Papers in the Biological Sciences
Date of this Version
During the summer of 1897, at the University of Chicago, I began a morphological investigation of certain species of Alliuin, being attracted chiefly by the often quoted polyeinbryony of A. tricoccum Ait. My results in the case of this species indicate that if polyembryony occurs at all, it is very rare. Besides A. tricoccum, I examined more or less thoroughly A. cernuum Roth, and A. Canadense Kalm, with the same general result. Seventy-five embryo-sacs of A. tricoccum were examined at the stage in which both egg apparatus and antipodal cells ought to have been found. The egg apparatus was found in seventy of them, and the appearance of the sacs in which it was not found would indicate that it had been lost by accident, as all other structures were normal. Of the seventy-five sacs, only sixteen contained antipodal cells, and these antipodal cells were usually small, and it was seldom that more than one or two could be found. In one sac there were three antipodal cells in a row, but in other cases where three were found they were crowded together irregularly. Wherever antipodal cells were found, they had a shriveled, dead appearance, and stained with difficulty or not at all. Twenty-six embryos were examined, all of which had developed from the egg cell. No trace of antipodal cells could be found in any sac in which the embryo had begun to develop.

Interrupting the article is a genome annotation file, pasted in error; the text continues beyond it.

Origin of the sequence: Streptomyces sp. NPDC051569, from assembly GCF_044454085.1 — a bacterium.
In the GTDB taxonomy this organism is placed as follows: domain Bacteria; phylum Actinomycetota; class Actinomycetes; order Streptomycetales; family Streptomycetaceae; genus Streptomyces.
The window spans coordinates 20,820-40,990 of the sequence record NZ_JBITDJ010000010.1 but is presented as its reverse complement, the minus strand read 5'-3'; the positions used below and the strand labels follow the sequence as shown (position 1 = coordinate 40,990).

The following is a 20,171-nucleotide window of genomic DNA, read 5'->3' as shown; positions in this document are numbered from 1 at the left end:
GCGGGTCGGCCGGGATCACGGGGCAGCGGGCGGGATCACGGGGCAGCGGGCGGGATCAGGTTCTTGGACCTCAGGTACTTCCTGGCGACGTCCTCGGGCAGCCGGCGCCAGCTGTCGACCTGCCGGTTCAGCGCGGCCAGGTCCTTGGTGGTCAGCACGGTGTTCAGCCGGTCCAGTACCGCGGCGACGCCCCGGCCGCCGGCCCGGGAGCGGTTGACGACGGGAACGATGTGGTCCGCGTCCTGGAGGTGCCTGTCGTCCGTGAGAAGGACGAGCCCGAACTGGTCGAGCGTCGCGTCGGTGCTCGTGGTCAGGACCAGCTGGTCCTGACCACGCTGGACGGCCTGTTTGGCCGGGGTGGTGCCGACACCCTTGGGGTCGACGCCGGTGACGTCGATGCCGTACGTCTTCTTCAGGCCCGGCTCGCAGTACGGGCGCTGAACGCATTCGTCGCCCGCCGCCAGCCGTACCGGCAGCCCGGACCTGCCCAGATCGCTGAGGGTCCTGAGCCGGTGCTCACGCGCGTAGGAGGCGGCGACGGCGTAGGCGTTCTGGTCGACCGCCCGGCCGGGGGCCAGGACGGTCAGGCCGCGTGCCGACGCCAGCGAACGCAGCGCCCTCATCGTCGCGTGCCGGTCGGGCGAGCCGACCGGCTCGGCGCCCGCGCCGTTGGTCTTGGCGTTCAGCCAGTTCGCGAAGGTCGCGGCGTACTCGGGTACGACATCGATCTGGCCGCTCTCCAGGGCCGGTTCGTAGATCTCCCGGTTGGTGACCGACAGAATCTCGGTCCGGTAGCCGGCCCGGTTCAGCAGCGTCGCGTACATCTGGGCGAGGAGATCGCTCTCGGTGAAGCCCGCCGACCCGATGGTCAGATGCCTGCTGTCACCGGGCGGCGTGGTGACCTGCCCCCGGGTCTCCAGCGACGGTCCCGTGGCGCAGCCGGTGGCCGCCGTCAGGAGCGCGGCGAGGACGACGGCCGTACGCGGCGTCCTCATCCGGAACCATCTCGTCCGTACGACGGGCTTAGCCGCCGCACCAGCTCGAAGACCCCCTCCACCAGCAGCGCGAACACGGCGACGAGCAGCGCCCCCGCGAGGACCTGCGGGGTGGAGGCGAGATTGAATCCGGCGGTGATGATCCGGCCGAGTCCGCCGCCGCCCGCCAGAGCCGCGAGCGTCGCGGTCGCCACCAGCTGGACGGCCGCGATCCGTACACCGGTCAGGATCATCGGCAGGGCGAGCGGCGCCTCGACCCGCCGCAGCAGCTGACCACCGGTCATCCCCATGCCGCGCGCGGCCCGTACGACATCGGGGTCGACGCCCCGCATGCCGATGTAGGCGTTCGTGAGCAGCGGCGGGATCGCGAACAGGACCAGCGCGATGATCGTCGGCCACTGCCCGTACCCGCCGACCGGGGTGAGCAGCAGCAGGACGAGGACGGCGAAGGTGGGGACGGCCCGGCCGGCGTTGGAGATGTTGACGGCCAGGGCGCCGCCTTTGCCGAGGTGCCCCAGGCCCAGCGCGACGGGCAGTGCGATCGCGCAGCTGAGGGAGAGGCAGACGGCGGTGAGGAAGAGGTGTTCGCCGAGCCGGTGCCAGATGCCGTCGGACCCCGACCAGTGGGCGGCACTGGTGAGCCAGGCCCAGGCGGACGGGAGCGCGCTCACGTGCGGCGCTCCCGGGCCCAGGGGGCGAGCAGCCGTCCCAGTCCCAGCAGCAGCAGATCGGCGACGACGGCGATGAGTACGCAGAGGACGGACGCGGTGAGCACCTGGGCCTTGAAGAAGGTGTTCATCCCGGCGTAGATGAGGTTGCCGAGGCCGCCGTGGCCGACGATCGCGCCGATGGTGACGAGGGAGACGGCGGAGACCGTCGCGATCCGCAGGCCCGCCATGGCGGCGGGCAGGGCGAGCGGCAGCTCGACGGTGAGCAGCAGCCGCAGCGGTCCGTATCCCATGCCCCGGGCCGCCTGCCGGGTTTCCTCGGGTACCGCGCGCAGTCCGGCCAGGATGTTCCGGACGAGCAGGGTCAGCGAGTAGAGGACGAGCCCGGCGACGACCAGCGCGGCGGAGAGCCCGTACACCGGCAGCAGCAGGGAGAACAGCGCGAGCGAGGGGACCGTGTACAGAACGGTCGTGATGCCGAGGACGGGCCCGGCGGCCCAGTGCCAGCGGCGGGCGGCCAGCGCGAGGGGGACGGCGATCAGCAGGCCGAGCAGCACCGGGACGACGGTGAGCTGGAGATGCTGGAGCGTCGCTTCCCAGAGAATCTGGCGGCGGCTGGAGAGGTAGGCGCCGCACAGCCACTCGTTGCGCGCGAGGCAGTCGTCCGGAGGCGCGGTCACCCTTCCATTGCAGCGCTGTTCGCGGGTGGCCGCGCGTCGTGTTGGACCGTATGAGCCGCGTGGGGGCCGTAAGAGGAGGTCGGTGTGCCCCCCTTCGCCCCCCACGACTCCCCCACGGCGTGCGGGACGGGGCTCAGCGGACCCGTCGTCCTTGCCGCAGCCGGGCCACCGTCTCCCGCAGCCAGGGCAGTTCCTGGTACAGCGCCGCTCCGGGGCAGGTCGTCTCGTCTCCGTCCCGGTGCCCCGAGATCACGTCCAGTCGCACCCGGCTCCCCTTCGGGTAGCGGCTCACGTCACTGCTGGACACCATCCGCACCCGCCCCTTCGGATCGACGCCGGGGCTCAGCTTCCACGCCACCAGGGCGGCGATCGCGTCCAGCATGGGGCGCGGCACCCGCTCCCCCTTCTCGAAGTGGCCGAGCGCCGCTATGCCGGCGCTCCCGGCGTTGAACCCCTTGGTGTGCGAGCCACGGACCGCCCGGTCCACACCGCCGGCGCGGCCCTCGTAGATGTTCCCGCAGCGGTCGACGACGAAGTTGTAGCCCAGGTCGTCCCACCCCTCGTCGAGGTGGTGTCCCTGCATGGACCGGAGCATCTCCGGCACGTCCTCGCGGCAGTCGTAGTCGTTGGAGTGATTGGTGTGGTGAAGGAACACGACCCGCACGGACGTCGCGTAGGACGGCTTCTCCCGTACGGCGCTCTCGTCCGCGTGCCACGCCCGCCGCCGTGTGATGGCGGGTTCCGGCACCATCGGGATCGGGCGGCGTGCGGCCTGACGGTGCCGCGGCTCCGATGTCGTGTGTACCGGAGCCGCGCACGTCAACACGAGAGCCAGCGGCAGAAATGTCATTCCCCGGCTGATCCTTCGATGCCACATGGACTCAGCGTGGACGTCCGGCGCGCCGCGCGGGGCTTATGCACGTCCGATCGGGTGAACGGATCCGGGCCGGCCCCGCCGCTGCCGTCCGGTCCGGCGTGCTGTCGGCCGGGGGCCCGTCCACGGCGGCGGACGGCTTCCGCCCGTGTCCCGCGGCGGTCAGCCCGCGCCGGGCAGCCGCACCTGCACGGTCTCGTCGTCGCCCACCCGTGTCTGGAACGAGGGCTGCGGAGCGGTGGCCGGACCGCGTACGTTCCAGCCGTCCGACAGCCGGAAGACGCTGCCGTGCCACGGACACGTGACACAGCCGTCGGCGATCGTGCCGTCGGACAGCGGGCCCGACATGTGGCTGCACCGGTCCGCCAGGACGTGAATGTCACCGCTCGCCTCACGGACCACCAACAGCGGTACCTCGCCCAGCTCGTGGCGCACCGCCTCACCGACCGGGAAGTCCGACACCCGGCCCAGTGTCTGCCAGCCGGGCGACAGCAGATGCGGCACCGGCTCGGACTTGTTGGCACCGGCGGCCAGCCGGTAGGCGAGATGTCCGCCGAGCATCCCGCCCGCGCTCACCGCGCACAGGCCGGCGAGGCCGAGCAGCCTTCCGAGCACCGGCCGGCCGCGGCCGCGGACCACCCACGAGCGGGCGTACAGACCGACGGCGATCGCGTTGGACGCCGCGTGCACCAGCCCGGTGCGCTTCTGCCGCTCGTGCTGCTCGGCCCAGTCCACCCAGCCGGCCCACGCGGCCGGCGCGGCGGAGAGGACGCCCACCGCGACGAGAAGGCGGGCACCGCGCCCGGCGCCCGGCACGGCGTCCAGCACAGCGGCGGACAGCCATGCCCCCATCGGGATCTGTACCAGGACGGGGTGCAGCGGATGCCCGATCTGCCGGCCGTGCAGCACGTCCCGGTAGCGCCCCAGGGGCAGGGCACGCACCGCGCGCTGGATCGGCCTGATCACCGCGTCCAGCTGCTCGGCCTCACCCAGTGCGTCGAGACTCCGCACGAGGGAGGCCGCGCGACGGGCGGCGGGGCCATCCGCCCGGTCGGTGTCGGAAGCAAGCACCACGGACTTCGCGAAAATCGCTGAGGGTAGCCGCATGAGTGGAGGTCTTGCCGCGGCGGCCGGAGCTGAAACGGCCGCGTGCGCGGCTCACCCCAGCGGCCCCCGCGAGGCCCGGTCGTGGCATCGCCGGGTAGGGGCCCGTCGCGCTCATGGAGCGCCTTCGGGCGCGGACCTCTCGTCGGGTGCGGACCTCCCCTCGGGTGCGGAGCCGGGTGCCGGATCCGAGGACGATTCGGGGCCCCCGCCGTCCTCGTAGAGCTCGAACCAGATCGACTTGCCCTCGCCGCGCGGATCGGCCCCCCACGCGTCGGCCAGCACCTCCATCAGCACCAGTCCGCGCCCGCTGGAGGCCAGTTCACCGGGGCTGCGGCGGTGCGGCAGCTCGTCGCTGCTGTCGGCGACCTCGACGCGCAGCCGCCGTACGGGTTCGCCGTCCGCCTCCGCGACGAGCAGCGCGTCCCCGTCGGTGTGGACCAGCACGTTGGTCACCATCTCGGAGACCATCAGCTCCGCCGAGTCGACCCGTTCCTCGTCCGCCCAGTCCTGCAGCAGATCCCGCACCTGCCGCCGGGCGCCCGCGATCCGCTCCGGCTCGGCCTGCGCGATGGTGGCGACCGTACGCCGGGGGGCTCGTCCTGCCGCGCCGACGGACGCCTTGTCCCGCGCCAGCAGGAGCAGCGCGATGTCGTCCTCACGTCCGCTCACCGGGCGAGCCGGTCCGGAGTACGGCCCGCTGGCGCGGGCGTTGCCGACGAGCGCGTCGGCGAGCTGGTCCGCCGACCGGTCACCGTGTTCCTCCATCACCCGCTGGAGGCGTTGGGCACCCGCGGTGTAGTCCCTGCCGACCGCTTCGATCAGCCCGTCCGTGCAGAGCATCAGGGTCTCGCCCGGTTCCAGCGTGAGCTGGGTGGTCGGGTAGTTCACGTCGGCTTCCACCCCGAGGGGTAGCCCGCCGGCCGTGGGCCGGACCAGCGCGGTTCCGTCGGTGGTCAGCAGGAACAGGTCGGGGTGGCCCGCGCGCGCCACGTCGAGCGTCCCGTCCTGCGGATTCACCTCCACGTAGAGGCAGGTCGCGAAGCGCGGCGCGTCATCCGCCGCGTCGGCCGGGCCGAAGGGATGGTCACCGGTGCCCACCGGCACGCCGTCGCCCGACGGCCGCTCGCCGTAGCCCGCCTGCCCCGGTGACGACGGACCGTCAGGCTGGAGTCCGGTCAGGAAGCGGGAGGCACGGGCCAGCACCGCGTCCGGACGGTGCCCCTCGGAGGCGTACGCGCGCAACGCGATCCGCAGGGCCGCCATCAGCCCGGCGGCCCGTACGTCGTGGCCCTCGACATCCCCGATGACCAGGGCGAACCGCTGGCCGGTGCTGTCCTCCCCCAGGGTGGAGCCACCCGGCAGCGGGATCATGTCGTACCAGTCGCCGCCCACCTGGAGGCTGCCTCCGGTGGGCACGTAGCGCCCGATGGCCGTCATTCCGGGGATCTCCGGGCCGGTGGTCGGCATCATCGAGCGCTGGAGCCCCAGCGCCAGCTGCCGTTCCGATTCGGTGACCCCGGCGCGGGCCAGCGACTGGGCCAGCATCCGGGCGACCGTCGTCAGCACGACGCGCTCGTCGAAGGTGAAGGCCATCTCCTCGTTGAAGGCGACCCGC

Published in Botanical Gazette, Vol. 26, No. 4 (October 1898), pp. 277–278.